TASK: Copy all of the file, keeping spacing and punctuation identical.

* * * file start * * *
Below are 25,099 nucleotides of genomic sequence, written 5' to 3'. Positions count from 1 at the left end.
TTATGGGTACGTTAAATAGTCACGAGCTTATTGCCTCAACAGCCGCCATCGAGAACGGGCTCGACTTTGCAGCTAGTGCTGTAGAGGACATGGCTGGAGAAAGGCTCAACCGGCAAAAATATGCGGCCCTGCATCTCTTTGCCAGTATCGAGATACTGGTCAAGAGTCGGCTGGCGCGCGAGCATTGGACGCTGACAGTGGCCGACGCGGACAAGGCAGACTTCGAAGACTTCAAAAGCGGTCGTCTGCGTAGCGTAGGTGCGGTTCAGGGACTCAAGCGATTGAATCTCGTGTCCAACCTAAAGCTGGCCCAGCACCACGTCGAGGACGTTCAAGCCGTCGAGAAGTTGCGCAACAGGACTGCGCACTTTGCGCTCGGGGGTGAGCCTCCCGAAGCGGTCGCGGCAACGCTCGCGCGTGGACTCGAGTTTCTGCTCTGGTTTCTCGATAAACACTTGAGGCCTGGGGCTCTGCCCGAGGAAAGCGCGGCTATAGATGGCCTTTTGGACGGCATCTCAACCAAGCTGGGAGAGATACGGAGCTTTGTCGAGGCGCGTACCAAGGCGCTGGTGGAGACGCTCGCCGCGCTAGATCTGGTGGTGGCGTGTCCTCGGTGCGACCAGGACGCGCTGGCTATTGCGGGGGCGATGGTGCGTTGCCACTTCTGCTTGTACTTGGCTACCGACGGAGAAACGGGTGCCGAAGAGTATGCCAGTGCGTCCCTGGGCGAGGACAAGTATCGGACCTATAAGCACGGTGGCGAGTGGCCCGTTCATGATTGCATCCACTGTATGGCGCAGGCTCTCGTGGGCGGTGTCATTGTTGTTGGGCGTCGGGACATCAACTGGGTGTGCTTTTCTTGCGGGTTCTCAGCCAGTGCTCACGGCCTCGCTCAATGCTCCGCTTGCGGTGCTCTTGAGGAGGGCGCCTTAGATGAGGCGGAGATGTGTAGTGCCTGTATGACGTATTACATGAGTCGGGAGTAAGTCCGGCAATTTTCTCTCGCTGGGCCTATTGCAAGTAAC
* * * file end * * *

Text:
Below are 25,099 nucleotides of genomic sequence, written 5' to 3'. Positions count from 1 at the left end.
TTATGGGTACGTTAAATAGTCACGAGCTTATTGCCTCAACAGCCGCCATCGAGAACGGGCTCGACTTTGCAGCTAGTGCTGTAGAGGACATGGCTGGAGAAAGGCTCAACCGGCAAAAATATGCGGCCCTGCATCTCTTTGCCAGTATCGAGATACTGGTCAAGAGTCGGCTGGCGCGCGAGCATTGGACGCTGACAGTGGCCGACGCGGACAAGGCAGACTTCGAAGACTTCAAAAGCGGTCGTCTGCGTAGCGTAGGTGCGGTTCAGGGACTCAAGCGATTGAATCTCGTGTCCAACCTAAAGCTGGCCCAGCACCACGTCGAGGACGTTCAAGCCGTCGAGAAGTTGCGCAACAGGACTGCGCACTTTGCGCTCGGGGGTGAGCCTCCCGAAGCGGTCGCGGCAACGCTCGCGCGTGGACTCGAGTTTCTGCTCTGGTTTCTCGATAAACACTTGAGGCCTGGGGCTCTGCCCGAGGAAAGCGCGGCTATAGATGGCCTTTTGGACGGCATCTCAACCAAGCTGGGAGAGATACGGAGCTTTGTCGAGGCGCGTACCAAGGCGCTGGTGGAGACGCTCGCCGCGCTAGATCTGGTGGTGGCGTGTCCTCGGTGCGACCAGGACGCGCTGGCTATTGCGGGGGCGATGGTGCGTTGCCACTTCTGCTTGTACTTGGCTACCGACGGAGAAACGGGTGCCGAAGAGTATGCCAGTGCGTCCCTGGGCGAGGACAAGTATCGGACCTATAAGCACGGTGGCGAGTGGCCCGTTCATGATTGCATCCACTGTATGGCGCAGGCTCTCGTGGGCGGTGTCATTGTTGTTGGGCGTCGGGACATCAACTGGGTGTGCTTTTCTTGCGGGTTCTCAGCCAGTGCTCACGGCCTCGCTCAATGCTCCGCTTGCGGTGCTCTTGAGGAGGGCGCCTTAGATGAGGCGGAGATGTGTAGTGCCTGTATGACGTATTACATGAGTCGGGAGTAAGTCCGGCAATTTTCTCTCGCTGGGCCTATTGCAAGTAAC